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Flying High at the Redwood Coast Kite Festival 

click to enlarge Perfect kite-flying conditions were available in Halvorsen Park along the Humboldt Bay waterfront with Woodley Island Marina as backdrop.

Photo by Mark Larson

Perfect kite-flying conditions were available in Halvorsen Park along the Humboldt Bay waterfront with Woodley Island Marina as backdrop.

For an event that members of Humboldt Kiters didn't start planning until three months ago, the Redwood Coast Kite Festival in Eureka on Saturday, May 21 turned out to be an artistic display of kiting and kite creation. It was also a whole lot of fun for those who attended on the first day of the two-day festival. Event planners also had a bit of weather luck, given that the high winds of Thursday and Friday had subsided to almost perfect kite-flying conditions under sunny skies on Saturday.

Local members of Humboldt Kiters revived the Kite Festival in Halvorsen Park along Humboldt Bay this year decades after it had been moved to Oregon in the 1990s. Group members who regularly fly kites at Halvorsen Park and elsewhere locally had quickly organized a team effort among local sponsors, the Ink People Center for the Arts and local artisans who sold kites and other offerings in vendor tents at the event.

"I loved the way everything came together," said Humboldt Kiters member Paul "Kite King" Woodard, of Eureka, on Saturday as he roamed the park helping kite flyers get airborne. "It's amazing to see the turn-out, the support from the sponsors, donors of T-shirts, vendors, musicians and all the kites. We definitely plan to do it again next year."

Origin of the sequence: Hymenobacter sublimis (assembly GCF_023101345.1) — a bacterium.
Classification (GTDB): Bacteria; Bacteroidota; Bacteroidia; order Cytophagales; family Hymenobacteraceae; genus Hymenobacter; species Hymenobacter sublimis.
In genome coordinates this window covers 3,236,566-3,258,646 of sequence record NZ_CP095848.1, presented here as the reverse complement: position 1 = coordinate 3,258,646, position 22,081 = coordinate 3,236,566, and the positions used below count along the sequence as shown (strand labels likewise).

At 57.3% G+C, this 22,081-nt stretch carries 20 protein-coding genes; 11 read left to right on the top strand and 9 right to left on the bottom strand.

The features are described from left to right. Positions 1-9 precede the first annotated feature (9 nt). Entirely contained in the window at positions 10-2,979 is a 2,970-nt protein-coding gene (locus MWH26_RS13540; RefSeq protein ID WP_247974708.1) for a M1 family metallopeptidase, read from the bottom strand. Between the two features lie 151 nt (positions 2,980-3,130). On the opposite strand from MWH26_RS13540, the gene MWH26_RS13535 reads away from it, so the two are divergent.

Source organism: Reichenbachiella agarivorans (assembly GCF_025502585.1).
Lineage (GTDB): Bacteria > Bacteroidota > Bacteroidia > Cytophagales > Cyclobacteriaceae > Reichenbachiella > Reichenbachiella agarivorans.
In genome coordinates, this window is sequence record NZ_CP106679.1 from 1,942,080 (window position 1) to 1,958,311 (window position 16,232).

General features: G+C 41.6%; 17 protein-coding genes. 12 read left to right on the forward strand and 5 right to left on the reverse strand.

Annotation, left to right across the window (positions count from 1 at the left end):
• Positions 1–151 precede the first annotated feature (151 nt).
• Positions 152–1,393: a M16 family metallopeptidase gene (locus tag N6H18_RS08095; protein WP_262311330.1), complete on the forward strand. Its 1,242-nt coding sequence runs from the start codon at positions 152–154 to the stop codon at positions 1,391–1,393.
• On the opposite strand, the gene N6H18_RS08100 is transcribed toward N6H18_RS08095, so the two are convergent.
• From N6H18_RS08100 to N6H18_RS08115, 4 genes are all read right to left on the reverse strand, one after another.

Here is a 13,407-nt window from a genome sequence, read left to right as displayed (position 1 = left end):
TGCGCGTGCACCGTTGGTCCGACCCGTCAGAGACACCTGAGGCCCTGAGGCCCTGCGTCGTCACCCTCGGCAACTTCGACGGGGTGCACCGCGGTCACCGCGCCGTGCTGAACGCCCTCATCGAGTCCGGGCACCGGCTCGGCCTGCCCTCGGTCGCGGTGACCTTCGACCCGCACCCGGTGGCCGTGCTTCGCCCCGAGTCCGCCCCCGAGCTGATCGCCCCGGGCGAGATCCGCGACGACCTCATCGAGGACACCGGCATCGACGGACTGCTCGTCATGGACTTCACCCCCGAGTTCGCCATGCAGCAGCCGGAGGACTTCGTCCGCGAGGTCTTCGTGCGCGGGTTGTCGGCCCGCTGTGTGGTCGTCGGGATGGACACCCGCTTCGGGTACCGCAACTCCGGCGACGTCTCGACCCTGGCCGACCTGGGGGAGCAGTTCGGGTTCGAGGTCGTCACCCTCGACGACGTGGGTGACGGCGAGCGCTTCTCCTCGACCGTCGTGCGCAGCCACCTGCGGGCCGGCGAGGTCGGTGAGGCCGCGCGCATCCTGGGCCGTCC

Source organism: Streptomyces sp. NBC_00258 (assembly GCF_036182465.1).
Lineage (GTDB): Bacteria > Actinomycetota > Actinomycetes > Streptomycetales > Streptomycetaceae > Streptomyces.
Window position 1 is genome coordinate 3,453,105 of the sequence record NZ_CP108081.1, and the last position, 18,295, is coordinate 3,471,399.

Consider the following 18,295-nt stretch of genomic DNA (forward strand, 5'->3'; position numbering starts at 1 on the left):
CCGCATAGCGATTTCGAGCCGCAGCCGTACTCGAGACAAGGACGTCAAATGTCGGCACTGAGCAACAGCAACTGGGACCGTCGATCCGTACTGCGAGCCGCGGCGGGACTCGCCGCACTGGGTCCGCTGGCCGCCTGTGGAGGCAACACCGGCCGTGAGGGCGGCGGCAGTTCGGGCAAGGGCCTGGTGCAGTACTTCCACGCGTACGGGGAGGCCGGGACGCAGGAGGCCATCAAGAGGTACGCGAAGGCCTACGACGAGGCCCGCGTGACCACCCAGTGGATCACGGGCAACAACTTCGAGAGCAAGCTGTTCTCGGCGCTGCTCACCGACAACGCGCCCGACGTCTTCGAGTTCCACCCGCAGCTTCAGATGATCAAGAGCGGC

Adults and children roamed the community-flying area with their own kites, some of which they had just made in a children's kite-making workshop. Others wandered east under the Samoa Bridge to watch demonstrations of large inflatable and other types of kites (all dependent on the varying wind speeds at any given moment). At one point, the sky was filled with fish and a huge octopus, as well as a couple dragons. Live music accompanied the event and children also enjoyed a couple of candy drops carried aloft by a huge airfoil kite. Visit the www.humboldtkiters.com for details on where you can see Kites as Art installations by artists and galleries associated with the Ink People. See more photos online at www.northcoastjournal.com.

Mark Larson (he/him) is a retired Cal Poly Humboldt journalism professor and active freelance photographer who likes to walk.

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